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canada-rail

Ontario Railway Stations

Orillia

  • Image of railway station

    Grand Trunk Railway

    Publisher: Valentine & Sons, ca. 1910

  • Image of railway station

    Grand Trunk Railway

    Publisher: Valentine & Sons, ca. 1910

  • Image of railway station

    Grand Trunk Railway

    ca. 1920

  • Image of railway station

    Union Station (CN and CPR)

    ca. 1950

  • Image of railway station

    Canadian National Railway

    ca. 1964

  • Image of railway station

    Canadian National Railway

    ca. 1965

  • Image of railway station

    Canadian National Railway

    ca. 1987

  • Image of railway station

    Canadian National Railway (former)

    © Jeri Danyleyko, 2003

  • Image of railway station

    Canadian National Railway (former)

    © Jeri Danyleyko, 2015

  • Image of railway station

    Canadian National Railway (former)

    © Jeri Danyleyko, 2003

  • Image of railway station

    Canadian National Railway (former)

    © Jeri Danyleyko, 2003

  • Image of railway station

    Canadian Pacific Railway

    Publisher: Valentine & Sons, ca. early 1900s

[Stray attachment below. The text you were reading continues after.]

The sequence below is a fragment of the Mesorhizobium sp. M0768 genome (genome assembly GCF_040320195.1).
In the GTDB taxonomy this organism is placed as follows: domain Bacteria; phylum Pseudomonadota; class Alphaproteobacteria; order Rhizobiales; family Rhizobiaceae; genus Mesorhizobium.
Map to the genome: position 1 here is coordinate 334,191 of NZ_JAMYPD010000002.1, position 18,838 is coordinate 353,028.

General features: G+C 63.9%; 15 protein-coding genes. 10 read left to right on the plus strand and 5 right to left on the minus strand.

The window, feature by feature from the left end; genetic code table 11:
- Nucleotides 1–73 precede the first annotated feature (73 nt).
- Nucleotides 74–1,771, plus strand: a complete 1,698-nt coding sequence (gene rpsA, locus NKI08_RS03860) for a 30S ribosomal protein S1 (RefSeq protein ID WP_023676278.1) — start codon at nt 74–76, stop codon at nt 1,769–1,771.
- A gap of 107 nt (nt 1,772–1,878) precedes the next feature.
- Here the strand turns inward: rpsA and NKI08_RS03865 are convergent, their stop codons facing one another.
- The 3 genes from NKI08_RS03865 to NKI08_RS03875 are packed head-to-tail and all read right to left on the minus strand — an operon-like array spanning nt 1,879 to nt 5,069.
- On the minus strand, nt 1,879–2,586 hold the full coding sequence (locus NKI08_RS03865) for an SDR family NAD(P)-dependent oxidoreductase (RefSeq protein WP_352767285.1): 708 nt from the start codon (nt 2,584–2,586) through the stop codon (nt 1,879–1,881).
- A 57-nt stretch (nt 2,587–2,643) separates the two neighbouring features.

• Image of railway station

    Canadian Pacific Railway (former)

    © Jeri Danyleyko, 2012

The original Grand Trunk station was destroyed by fire in 1916. It was replaced with a far more substantial brick structure built by the GTR (later CN) in 1917. The building has historical designation and is now owned by the city of Orillia.

Information about the former CPR station is confusing. The station was likely built around 1911 when the CPR expanded into Orillia. During 1930s (possibly 1935) it was sold to the Royal Canadian Legion, Branch 34. The CPR later moved into the CN station which in turn was used as a union station for many years.

Passenger service was discontinued in 1996. The station was converted to a bus terminal and also served as a hub for an assortment of government services. It was also occupied by the Chamber of Commerce who remained there until 2015 when their lease ended. Ironically the Chamber then moved onto the second floor of the Legion Hall and former CPR station. The station continues to be used for government services and as the main bus terminal.

Although the legion undoubtedly benefits from the much-needed rental income, the aging building is in need of major and costly repairs. It is not known whether the legion can raise sufficient funds to cover those costs.